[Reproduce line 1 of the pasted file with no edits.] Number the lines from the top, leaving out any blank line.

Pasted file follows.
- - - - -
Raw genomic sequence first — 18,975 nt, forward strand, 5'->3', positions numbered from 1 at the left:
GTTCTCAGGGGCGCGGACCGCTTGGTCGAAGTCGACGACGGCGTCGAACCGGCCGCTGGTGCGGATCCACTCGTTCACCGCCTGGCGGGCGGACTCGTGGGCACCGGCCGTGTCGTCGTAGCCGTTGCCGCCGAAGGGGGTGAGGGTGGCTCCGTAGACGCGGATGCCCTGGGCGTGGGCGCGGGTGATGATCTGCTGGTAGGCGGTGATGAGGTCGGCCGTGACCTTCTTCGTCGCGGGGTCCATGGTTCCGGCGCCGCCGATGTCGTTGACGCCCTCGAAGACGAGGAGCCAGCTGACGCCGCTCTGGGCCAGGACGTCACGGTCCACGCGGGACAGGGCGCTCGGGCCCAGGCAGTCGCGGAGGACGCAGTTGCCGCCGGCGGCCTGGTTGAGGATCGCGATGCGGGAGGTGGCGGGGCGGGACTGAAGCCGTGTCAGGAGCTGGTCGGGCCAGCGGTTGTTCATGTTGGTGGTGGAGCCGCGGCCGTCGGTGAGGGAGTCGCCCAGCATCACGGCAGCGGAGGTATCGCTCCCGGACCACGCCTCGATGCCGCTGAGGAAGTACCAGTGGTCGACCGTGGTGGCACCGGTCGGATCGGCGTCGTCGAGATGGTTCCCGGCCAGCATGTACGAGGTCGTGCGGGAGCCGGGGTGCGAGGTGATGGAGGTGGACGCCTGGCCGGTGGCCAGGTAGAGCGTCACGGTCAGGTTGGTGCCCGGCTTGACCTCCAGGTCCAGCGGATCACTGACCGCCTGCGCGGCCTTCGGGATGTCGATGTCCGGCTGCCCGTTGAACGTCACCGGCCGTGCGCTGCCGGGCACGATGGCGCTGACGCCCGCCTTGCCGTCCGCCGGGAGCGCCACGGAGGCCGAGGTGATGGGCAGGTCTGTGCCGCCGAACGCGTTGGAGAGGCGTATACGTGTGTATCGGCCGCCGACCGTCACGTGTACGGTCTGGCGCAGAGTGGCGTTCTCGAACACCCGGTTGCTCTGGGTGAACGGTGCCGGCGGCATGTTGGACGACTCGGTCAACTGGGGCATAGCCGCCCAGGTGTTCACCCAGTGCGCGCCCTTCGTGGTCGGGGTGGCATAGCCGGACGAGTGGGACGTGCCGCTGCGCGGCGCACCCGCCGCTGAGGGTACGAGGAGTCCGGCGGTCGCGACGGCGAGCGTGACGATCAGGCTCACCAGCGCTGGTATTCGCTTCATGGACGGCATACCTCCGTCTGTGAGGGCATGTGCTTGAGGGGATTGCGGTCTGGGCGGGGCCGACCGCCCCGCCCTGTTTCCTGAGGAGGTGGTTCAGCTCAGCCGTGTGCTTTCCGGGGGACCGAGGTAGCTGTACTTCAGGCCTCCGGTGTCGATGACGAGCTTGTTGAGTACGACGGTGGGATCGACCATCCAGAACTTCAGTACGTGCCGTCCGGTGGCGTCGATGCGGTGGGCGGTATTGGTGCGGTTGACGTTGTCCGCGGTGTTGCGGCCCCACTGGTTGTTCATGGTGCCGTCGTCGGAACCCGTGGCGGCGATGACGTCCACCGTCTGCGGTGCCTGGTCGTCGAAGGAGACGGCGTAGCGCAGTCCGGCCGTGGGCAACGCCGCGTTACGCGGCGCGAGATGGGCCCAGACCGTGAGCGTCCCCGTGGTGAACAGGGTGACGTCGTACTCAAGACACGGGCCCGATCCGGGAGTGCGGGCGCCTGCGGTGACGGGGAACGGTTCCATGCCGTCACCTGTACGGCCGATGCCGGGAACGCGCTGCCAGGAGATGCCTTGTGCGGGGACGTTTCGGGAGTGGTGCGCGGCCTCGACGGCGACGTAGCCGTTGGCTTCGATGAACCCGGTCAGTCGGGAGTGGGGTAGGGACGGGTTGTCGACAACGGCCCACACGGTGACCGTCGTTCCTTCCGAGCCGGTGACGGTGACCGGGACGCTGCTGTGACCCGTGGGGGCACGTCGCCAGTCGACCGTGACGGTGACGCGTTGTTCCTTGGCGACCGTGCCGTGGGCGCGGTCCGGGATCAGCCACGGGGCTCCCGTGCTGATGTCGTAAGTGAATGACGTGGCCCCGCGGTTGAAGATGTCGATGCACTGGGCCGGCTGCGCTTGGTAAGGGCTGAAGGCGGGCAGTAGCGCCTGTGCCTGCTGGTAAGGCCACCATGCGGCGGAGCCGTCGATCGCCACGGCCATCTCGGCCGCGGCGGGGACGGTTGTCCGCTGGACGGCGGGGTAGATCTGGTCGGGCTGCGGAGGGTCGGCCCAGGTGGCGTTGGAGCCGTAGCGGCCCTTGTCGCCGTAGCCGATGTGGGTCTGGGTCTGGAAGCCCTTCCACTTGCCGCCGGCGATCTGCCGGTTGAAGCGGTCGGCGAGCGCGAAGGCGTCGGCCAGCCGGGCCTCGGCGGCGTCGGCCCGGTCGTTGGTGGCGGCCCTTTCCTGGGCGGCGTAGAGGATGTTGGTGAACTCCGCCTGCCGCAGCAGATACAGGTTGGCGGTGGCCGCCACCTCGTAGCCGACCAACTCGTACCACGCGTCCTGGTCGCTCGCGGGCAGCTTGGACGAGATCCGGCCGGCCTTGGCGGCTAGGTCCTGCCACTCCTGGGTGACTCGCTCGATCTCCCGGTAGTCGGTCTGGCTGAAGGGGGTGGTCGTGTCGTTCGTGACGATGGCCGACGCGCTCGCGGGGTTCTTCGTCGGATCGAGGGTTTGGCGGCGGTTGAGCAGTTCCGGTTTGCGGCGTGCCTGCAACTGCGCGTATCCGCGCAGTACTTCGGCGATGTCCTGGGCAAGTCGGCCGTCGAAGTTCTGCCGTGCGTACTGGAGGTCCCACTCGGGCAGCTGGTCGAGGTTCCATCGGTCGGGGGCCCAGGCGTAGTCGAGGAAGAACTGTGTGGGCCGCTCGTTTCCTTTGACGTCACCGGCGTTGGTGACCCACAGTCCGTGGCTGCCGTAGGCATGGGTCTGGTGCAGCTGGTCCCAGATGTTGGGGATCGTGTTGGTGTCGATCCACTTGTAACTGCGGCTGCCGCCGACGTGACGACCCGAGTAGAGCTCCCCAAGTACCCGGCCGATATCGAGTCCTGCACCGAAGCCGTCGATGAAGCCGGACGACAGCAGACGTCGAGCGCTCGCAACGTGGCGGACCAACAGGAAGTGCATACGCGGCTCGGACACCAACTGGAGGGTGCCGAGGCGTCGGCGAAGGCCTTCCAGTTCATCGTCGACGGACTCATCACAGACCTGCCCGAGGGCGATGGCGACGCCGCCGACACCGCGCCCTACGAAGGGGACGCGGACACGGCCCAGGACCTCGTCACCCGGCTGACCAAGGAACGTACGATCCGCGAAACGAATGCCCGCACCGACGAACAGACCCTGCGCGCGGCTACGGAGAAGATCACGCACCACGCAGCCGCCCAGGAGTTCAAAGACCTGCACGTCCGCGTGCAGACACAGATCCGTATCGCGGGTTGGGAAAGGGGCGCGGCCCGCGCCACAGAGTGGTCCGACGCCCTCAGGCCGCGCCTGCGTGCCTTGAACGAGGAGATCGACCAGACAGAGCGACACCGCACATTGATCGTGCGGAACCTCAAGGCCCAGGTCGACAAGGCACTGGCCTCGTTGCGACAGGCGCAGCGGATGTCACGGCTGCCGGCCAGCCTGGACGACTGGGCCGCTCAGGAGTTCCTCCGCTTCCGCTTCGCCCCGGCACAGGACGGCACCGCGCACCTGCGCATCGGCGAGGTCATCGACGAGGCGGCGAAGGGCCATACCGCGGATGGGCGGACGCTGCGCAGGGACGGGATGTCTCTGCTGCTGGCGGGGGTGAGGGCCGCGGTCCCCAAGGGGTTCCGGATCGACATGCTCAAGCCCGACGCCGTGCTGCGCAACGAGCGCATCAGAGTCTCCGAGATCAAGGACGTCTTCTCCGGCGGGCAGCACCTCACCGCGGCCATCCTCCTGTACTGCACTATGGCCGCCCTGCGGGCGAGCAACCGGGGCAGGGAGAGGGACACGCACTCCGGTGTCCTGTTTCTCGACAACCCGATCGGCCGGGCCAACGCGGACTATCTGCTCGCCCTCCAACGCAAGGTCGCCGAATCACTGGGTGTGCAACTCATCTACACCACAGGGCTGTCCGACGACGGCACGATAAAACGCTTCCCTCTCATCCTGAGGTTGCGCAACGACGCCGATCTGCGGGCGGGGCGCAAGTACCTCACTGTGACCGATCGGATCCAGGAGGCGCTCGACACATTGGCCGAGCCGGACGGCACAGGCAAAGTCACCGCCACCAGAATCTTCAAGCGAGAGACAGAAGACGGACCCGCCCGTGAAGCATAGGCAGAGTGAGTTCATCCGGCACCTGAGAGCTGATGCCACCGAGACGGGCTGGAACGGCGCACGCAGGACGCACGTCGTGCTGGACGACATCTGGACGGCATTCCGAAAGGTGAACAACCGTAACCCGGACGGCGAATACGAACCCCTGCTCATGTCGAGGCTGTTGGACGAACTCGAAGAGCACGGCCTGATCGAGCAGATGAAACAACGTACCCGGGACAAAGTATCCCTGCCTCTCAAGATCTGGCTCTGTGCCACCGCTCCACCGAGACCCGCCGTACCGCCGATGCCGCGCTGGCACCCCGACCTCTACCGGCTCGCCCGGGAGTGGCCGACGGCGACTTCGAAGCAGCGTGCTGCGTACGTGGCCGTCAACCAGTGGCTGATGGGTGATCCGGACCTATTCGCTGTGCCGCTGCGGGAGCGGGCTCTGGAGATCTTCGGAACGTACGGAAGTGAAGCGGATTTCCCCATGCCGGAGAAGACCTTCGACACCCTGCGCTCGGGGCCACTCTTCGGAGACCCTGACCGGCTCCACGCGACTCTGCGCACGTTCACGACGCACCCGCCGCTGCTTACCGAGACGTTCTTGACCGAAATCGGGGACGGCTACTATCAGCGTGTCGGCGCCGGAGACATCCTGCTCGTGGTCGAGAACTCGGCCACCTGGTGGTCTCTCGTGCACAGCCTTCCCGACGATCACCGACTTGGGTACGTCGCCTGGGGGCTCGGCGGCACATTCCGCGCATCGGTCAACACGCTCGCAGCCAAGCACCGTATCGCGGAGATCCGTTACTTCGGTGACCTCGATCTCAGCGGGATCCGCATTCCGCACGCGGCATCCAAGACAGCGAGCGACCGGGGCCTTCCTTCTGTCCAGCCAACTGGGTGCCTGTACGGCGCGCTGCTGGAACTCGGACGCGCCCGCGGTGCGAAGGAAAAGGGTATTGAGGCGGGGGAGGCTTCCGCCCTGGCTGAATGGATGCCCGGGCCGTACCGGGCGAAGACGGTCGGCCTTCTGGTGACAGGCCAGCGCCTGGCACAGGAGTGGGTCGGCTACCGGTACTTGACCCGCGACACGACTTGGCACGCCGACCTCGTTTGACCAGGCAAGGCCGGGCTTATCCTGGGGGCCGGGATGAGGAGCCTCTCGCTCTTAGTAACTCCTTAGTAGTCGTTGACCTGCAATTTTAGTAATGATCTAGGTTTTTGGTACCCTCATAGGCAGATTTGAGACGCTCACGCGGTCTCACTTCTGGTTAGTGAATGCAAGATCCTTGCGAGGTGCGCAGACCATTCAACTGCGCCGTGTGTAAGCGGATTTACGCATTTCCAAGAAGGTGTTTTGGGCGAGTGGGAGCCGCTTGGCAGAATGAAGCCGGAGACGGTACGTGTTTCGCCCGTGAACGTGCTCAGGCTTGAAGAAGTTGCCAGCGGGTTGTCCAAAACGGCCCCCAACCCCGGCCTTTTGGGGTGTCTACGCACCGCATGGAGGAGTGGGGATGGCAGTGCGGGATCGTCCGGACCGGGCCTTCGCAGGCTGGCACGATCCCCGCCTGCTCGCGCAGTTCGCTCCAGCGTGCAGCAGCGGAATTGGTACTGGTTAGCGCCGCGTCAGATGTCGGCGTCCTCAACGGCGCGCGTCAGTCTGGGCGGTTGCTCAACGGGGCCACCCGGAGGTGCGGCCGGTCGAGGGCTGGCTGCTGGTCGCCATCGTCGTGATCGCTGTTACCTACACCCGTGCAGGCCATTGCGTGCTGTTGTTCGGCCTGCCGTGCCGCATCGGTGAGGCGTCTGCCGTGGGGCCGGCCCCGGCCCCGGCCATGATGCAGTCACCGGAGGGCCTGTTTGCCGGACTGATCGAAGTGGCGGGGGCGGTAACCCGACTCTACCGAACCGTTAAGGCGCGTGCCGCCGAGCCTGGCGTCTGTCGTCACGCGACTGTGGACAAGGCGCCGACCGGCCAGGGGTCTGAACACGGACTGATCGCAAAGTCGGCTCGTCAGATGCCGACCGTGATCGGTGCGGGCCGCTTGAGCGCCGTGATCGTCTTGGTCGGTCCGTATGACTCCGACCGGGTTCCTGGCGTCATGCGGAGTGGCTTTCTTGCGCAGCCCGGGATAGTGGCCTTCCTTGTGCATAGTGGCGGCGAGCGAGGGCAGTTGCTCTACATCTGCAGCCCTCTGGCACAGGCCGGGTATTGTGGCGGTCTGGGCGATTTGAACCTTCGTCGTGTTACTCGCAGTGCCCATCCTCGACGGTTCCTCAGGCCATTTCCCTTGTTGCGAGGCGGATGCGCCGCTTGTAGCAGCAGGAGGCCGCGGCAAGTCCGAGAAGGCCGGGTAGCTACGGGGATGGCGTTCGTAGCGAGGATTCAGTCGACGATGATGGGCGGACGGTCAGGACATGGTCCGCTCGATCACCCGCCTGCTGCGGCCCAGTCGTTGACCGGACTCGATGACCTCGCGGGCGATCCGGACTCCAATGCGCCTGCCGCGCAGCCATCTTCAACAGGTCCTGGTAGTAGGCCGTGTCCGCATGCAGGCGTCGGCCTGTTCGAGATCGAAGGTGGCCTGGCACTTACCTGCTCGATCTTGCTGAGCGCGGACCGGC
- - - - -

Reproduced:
Raw genomic sequence first — 18,975 nt, forward strand, 5'->3', positions numbered from 1 at the left: